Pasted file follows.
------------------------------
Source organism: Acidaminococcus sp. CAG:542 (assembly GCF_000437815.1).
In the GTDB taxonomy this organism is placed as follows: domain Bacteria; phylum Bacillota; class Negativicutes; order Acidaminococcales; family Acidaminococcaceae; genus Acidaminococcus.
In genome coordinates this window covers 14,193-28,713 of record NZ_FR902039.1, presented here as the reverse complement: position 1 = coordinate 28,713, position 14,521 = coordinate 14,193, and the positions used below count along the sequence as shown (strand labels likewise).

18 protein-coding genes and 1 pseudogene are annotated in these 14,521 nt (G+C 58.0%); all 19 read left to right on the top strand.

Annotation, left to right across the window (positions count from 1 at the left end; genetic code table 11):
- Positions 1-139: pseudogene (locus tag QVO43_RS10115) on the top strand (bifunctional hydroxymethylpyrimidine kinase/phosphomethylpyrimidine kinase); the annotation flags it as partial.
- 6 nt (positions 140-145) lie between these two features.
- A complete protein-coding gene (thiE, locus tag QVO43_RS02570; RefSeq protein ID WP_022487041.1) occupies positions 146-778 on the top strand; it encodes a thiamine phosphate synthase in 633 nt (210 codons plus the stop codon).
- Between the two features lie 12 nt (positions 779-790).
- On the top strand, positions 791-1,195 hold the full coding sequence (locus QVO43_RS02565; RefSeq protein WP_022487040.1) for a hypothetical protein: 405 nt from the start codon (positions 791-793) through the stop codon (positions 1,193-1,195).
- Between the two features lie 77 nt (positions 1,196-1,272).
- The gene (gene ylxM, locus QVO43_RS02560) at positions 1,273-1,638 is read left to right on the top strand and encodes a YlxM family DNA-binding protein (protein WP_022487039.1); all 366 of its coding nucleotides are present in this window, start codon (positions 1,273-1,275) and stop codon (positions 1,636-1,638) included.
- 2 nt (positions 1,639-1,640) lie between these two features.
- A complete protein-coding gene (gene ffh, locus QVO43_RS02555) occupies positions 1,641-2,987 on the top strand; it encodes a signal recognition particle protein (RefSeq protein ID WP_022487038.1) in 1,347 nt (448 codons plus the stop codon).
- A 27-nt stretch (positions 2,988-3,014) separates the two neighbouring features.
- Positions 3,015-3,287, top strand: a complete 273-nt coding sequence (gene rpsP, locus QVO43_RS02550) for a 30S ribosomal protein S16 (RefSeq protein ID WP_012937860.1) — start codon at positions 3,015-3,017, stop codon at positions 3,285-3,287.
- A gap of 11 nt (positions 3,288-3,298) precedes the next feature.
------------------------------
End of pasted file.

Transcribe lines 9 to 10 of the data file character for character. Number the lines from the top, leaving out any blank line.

- Between the two features lie 12 nt (positions 779-790).
- On the top strand, positions 791-1,195 hold the full coding sequence (locus QVO43_RS02565; RefSeq protein WP_022487040.1) for a hypothetical protein: 405 nt from the start codon (positions 791-793) through the stop codon (positions 1,193-1,195).